By Dr. Gary L. Deel  |  07/14/2023

criminal law


Along with civil law, one of the subjects that all students learn about in law school is criminal law. Civil and criminal law differ greatly; some students prefer the field of civil law while others gravitate toward criminal law.  

Whether or not they become civil lawyers or criminal lawyers in their legal careers, understanding the concepts of criminal and civil law is extremely important. In this article, the focus is on criminal law.  


What is Criminal Law? 

Criminal law is the body of law that defines conduct perceived as threatening to, harmful to, or otherwise endangering the property, health, safety, and welfare of people.  

Within the realm of criminal law, there are many different types of crimes, each with their own set of punishments.  

Some common types of crimes include murder, assault, battery, theft, arson, drug offenses, fraud, rape, and sexual abuse. It’s also worth noting that while most crimes are offenses against other people or society in general, offenses against oneself are considered a criminal act as well. So suicide and attempted suicide are both criminal offenses. 


Where Does Criminal Law Come From? 

Most criminal laws are established by statute, which is to say that the laws are enacted by a legislature. In the United States, the federal government and each state have their own criminal codes, which define specific crimes and the different degrees of each crime.

The specific penalties for each degree of crime vary from jurisdiction to jurisdiction. Federal criminal law stands alone from each individual state's criminal law. 


Criminal Law Definition: Levels of Crime 

Generally, criminal law is defined by statutes with crimes classified based on the severity of crimes. Within the legal system, the most serious infringements of criminal law are felonies, followed by misdemeanors, and then infractions. 

Felonies are the most serious crimes. They are punishable by imprisonment in state prison, or in some cases, by death. Examples include murder, robbery, rape, arson, and drug trafficking. 

Misdemeanors are less serious than felonies. They are punishable by imprisonment in county jail, or by a fine. Examples include certain minor offenses such as theft, vandalism, certain property crimes, and disorderly conduct. 

Infractions or citations are even less serious crimes. They are punishable by a fine, but not by imprisonment. Examples include minor traffic violations, jaywalking, littering, public disorder and, other less serious offenses. 

Within each crime, there are also often degrees that taxonomize severity. The degree of a crime is determined by a number of factors, including the severity of the harm caused (including personal injury), the intent of the offender, and the offender's criminal history. 

For example, first-degree murder is the most serious level as it implies intent and premeditation. However, second-degree murder does not require a showing of premeditation and may be established by simply showing malice or reckless disregard for the lives of the victims.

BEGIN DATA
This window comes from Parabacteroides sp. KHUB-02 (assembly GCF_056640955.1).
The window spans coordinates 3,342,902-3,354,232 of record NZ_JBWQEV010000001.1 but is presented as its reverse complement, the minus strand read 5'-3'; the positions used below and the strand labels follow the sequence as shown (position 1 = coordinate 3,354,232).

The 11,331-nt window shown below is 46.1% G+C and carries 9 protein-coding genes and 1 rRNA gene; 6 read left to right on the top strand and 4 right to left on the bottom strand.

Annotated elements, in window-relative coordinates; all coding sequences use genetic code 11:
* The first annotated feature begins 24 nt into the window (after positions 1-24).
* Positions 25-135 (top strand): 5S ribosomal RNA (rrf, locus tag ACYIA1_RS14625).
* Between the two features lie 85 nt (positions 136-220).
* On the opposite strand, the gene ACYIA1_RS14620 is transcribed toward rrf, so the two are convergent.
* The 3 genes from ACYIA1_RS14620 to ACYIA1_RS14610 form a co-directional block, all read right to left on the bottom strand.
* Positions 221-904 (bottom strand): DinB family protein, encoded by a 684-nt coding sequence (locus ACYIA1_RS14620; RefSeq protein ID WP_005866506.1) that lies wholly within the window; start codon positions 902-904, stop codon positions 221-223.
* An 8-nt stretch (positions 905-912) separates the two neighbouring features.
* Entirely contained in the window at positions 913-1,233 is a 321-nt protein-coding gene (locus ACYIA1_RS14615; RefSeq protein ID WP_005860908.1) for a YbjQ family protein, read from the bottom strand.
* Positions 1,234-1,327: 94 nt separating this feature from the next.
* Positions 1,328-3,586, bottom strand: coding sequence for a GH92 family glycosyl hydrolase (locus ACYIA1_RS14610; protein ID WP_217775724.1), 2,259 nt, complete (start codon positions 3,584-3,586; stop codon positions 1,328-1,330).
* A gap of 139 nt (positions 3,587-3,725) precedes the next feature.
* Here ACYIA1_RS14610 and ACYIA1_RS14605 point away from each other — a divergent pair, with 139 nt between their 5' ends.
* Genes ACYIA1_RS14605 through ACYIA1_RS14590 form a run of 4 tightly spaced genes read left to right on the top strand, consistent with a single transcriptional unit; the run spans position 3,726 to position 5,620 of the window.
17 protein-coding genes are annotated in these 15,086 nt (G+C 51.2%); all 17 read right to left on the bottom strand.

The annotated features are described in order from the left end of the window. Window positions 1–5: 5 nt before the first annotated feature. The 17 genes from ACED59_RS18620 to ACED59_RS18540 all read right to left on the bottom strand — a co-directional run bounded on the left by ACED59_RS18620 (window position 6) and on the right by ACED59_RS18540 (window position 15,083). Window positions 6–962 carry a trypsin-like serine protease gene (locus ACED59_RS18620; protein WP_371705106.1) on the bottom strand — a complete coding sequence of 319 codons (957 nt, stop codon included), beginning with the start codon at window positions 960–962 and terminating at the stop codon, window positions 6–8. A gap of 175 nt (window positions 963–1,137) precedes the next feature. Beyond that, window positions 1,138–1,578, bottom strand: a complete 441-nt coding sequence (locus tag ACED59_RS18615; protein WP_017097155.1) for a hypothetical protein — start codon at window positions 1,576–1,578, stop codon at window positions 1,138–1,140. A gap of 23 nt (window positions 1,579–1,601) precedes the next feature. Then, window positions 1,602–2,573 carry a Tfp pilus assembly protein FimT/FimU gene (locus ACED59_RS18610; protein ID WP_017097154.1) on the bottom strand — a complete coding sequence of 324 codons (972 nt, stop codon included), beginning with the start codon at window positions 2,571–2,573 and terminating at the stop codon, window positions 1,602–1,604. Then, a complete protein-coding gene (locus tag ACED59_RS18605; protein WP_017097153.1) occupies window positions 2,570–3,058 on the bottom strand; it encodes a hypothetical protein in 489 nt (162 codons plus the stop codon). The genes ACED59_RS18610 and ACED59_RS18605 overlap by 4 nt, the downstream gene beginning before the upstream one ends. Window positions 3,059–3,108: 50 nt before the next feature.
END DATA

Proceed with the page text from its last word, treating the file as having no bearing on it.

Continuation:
Punishment and Rehabilitation 

Criminal law also includes the punishment and rehabilitation of people who violate such laws. I have written previously about the differences between retributive and rehabilitative in criminal law system and justice philosophies

Criminal law varies according to jurisdiction, and differs from civil law, where emphasis is more on dispute resolution and victim compensation rather than on punishment or rehabilitation. Criminal procedure is a formalized official activity that requires proving the commission of a crime and meting out punitive or rehabilitative treatment for the offender. 

The Purpose of Criminal Law 

The purpose of criminal law is to protect society from harm from criminal behavior. Criminal law does this by deterring people from committing crimes, by punishing those who do commit crimes, and by rehabilitating those who have been convicted of crimes. 

Who Decides on Criminal Charges? 

In civil law, claims are brought by individuals or entities against one another, depending on the specifics of the lawsuits. In criminal law, charges for serious offenses are always brought by the state. And so the decision of whether or not to bring charges in a criminal case is made by a prosecutor. 

A prosecutor is an attorney who is responsible for representing the government in criminal cases. Prosecuting attorneys are typically elected officials, and they have the discretion to decide whether or not to charge someone with a crime. Many prosecutors in state and municipal offices carry the title of district attorney. 

The decision of whether or not to bring charges is a serious one. Prosecutors have a great deal of discretion in this area, and they must weigh a number of factors before making a decision. These factors include the strength of the evidence, the severity of the crime, the defendant's criminal history, and the public interest, including the wishes of the victims, if any.